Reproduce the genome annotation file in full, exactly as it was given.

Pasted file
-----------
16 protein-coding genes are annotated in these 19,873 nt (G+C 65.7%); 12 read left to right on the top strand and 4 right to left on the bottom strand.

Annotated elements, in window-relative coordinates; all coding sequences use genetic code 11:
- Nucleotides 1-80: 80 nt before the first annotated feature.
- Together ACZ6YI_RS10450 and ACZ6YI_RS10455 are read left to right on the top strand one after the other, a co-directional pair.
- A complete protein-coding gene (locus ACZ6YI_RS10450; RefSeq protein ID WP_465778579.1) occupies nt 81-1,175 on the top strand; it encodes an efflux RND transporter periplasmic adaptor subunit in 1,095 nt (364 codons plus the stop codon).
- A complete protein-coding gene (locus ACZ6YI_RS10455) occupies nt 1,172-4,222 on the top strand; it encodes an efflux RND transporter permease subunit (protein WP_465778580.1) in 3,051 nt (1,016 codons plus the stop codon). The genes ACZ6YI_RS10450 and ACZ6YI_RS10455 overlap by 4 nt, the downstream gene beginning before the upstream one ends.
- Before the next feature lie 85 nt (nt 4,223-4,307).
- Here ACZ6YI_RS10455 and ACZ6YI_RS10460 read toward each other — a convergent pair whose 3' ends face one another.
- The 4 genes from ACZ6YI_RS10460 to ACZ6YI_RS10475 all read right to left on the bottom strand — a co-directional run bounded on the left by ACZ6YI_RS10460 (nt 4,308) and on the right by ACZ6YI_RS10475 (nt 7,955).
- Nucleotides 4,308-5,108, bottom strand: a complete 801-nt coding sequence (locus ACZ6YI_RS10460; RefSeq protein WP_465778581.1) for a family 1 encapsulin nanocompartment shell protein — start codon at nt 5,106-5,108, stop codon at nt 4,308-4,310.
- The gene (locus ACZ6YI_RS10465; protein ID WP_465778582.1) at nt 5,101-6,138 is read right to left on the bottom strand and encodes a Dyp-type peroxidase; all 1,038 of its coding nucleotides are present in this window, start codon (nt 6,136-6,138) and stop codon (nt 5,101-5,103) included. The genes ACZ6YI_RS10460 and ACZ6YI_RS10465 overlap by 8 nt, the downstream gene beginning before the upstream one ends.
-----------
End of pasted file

16 protein-coding genes are annotated in these 19,873 nt (G+C 65.7%); 12 read left to right on the top strand and 4 right to left on the bottom strand.

Annotated elements, in window-relative coordinates; all coding sequences use genetic code 11:
- Nucleotides 1-80: 80 nt before the first annotated feature.
- Together ACZ6YI_RS10450 and ACZ6YI_RS10455 are read left to right on the top strand one after the other, a co-directional pair.
- A complete protein-coding gene (locus ACZ6YI_RS10450; RefSeq protein ID WP_465778579.1) occupies nt 81-1,175 on the top strand; it encodes an efflux RND transporter periplasmic adaptor subunit in 1,095 nt (364 codons plus the stop codon).
- A complete protein-coding gene (locus ACZ6YI_RS10455) occupies nt 1,172-4,222 on the top strand; it encodes an efflux RND transporter permease subunit (protein WP_465778580.1) in 3,051 nt (1,016 codons plus the stop codon). The genes ACZ6YI_RS10450 and ACZ6YI_RS10455 overlap by 4 nt, the downstream gene beginning before the upstream one ends.
- Before the next feature lie 85 nt (nt 4,223-4,307).
- Here ACZ6YI_RS10455 and ACZ6YI_RS10460 read toward each other — a convergent pair whose 3' ends face one another.
- The 4 genes from ACZ6YI_RS10460 to ACZ6YI_RS10475 all read right to left on the bottom strand — a co-directional run bounded on the left by ACZ6YI_RS10460 (nt 4,308) and on the right by ACZ6YI_RS10475 (nt 7,955).
- Nucleotides 4,308-5,108, bottom strand: a complete 801-nt coding sequence (locus ACZ6YI_RS10460; RefSeq protein WP_465778581.1) for a family 1 encapsulin nanocompartment shell protein — start codon at nt 5,106-5,108, stop codon at nt 4,308-4,310.
- The gene (locus ACZ6YI_RS10465; protein ID WP_465778582.1) at nt 5,101-6,138 is read right to left on the bottom strand and encodes a Dyp-type peroxidase; all 1,038 of its coding nucleotides are present in this window, start codon (nt 6,136-6,138) and stop codon (nt 5,101-5,103) included. The genes ACZ6YI_RS10460 and ACZ6YI_RS10465 overlap by 8 nt, the downstream gene beginning before the upstream one ends.